Nine Miles to the Junction
DESCRIPTION: "The troops from Rhode Island were posted along On the road from Anapolis Station." The 71st Regiment, hungry and tired, passes them and is told it is nine miles to the junction. After six hours, they reach their destination; they will march on if needed
AUTHOR: H. Millard, Co. A., 71st New York Militia? (Source: Williams)
EARLIEST DATE: 1894 (Williams)
KEYWORDS: soldier travel Civilwar
July 21, 1861 - First battle of Bull Run/Manasses fought between the Union army of McDowell and the Confederates under Johnston and Beauregard. (There was a second Bull Run battle a year later,)
REFERENCES (2 citations):
Silber-CivilWarFull, pp. 38-40, "Nine Miles to the Junction" (1 text, 1 tune)
ADDITIONAL: Alfred M. Williams, _Studies in Folk-Song and Popular Poetry_, Houghton Mifflin, 1894, pp. 53-54, "Only Nine Miles to the Junction" (1 text, probably an excerpt)
NOTES: Silber confesses to being unable to determine what event is involved here, but the references to the 71st regiment, Rhode Islanders, "the Junction," and Governor Sprague add up to a pretty clear picture. The 71st is, as Silber suggests, the 71st New York Militia (a three-month regiment, not to be confused with the later 71st New York regiment). This regiment, along with the 2nd New Hampshire, the 1st Rhode Island, and the 2nd Rhode Island, formed Col. Ambrose Burnside's brigade of Colonel David Hunter's division of Irvin McDowell's army that fought at First Bull Run (McDonald, p. 193).
The chronology here is somewhat confusing. Is this song an account of the regiment's march to Bull Run, or of its arrival in McDowell's army? Either is possible.
The mention of Annapolis in the song is somewhat confused, but not inaccurate; the 71st came down from New York by boat, and got off the transports at Annapolis on their way to join McDowell's army (NYReport, vol. I, p. 113). And the regiment did trail the Rhode Islanders for part of the march to Bull Run. What's more, this march is described as unusually long and hot. The regiment then marched to a place the officers called "Annapolis Junction" (NYReport, vol. I, pp. 113-114).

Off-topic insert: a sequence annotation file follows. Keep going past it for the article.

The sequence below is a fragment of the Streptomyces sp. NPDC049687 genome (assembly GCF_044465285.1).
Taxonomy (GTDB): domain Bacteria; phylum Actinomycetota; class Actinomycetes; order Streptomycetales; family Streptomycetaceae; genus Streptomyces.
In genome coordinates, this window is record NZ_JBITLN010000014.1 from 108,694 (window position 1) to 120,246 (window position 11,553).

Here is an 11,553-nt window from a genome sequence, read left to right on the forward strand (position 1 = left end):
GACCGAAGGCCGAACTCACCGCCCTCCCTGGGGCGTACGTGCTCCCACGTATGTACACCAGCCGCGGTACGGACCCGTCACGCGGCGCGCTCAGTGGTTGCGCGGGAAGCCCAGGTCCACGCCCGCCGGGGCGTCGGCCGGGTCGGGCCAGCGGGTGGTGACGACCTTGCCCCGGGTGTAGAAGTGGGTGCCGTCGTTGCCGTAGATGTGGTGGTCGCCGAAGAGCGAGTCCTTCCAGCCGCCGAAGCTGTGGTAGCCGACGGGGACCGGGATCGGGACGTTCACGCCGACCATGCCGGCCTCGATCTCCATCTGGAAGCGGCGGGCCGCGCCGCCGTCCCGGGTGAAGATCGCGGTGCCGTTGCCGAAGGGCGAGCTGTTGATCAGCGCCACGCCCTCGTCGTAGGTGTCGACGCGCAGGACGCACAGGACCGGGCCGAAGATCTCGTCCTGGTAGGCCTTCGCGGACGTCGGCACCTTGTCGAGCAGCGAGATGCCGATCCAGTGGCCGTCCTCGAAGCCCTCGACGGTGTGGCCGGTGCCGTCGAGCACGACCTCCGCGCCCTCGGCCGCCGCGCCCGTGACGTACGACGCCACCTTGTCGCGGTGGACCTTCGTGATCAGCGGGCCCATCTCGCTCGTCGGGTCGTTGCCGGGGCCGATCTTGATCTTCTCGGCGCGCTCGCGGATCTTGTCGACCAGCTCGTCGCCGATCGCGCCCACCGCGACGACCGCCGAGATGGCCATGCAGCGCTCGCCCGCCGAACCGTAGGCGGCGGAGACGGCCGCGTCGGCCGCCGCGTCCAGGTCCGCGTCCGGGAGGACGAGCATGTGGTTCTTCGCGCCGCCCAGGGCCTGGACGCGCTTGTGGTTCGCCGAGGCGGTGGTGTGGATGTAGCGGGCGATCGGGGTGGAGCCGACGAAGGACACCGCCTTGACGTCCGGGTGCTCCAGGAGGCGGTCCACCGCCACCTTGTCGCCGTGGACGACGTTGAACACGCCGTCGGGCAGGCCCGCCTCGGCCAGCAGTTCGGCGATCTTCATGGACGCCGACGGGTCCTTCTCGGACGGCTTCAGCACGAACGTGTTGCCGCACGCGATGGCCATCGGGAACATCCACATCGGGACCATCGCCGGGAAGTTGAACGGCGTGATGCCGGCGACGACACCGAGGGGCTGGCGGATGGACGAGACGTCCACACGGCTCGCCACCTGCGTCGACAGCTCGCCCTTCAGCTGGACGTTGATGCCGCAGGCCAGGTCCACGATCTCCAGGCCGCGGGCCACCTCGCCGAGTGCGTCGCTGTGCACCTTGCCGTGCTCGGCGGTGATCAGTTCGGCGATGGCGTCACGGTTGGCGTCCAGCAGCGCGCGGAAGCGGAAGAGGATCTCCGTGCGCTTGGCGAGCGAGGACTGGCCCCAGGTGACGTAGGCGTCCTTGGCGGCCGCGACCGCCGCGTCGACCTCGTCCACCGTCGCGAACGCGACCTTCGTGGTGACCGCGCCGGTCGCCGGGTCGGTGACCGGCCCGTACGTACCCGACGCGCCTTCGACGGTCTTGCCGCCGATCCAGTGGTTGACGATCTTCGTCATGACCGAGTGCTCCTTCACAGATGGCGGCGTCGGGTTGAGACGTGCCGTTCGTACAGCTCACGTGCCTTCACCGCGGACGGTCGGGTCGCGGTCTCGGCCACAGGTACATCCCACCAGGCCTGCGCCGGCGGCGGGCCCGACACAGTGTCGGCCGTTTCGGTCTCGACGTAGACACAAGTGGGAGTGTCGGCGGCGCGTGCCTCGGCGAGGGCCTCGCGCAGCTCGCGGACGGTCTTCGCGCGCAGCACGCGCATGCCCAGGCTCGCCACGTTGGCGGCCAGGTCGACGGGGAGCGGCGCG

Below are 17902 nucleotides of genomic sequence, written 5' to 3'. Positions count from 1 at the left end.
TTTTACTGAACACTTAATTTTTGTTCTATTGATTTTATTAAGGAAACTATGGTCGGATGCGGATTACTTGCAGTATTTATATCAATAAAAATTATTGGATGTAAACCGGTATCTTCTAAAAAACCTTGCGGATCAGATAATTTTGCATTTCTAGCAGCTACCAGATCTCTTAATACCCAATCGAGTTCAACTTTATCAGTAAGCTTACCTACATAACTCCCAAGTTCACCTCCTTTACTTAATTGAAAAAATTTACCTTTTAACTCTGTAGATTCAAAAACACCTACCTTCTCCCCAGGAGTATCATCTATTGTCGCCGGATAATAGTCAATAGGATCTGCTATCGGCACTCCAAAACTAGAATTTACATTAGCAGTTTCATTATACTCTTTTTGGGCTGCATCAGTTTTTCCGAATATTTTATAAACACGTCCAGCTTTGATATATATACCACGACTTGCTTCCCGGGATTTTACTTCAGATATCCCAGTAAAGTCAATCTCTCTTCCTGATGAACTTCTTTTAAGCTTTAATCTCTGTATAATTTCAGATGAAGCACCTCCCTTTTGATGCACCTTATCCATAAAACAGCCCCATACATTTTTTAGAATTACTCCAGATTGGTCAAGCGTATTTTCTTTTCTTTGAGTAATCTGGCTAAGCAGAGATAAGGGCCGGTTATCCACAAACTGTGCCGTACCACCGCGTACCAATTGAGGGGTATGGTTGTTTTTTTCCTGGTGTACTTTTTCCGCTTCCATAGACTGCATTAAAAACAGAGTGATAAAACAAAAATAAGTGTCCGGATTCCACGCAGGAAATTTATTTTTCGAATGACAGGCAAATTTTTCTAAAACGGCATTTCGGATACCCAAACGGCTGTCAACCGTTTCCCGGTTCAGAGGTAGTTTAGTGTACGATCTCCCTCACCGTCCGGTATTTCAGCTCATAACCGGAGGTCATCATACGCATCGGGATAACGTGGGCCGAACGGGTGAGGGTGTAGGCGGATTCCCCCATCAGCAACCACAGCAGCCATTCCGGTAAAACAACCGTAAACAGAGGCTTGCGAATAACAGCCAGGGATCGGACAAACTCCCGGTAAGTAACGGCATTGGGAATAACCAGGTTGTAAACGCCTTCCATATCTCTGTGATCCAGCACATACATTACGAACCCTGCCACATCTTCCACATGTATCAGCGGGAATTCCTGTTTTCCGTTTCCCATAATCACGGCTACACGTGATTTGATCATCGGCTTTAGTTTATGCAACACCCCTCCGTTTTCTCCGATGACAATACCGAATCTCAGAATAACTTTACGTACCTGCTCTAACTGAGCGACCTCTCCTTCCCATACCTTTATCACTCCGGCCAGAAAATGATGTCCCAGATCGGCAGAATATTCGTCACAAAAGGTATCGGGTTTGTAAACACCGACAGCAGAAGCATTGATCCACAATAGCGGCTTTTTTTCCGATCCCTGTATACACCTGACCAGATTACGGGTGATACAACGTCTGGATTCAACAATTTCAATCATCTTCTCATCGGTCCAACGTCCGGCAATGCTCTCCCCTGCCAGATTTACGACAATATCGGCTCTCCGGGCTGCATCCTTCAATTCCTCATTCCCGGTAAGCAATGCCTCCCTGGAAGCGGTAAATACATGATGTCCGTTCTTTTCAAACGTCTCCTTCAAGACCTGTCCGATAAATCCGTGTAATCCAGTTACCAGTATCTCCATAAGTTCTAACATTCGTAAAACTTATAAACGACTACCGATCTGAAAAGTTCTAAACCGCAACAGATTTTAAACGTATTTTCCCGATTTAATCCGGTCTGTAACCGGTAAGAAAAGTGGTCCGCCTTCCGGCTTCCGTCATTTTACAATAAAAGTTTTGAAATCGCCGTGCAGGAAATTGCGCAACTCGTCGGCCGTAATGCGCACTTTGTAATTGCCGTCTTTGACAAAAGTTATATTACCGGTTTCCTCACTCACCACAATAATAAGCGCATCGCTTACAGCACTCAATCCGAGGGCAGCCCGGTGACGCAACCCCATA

On the other hand, the mention of Governor Sprague is perhaps an argument that the song is about the actual Bull Run campaign, not the arrival in Maryland. "The Junction," therefore, might be Manasses Junction, the town for which the Confederates named the battle. The distances fit fairly well, too. Hunter's division was the lead element of McDowell's turning movement on the Confederate left, which involved a 14 mile flanking march (Boatner, p. 100, plus map). Thus, by the time the Federals were "nine miles [from] the junction," they would have marched quite a distance from their camp.
Governor William Sprague of Rhode Island (1830-1915) was instrumental in raising the Rhode Island troops, and came with them to Washington. He then served as an aid to Colonel Burnside at Bull Run (HTIECivilWar, p. 709). Thus it is perfectly reasonable to see him telling the troops which way to go at a crossroads. He in fact had been over the ground, having participated in a preliminary reconnaissance before the battle (McDonald, p. 34).
The 71st New York was actually lucky; it suffered only 10 killed, 40 wounded, and 12 missing at Bull Run; the other three regiments all suffered more, and the casualties included two of the other three regimental commanders. - RBW
Last updated in version 3.2
- Boatner: Mark M. Boatner III, The Civil War Dictionary, 1959 (there are many editions of this very popular work; mine is a Knopf hardcover)
- HTIECivilWar: Patricia L. Faust, editor, Historical Times Illustrated Encyclopedia of the Civil War, Harper & Row, 1986 (I use the 1991 Harper Collins edition)
- McDonald, JoAnna M. McDonald, We Shall Meet Again: The First Battle of Manassas (Bull Run) July 18-21, 1861, Oxford, 1999
- NYReport: (no author listed), State of New York Annual Report of the Adjutant General 1868, 3 volumes, Charles van Benthuysen & Sons, 1868
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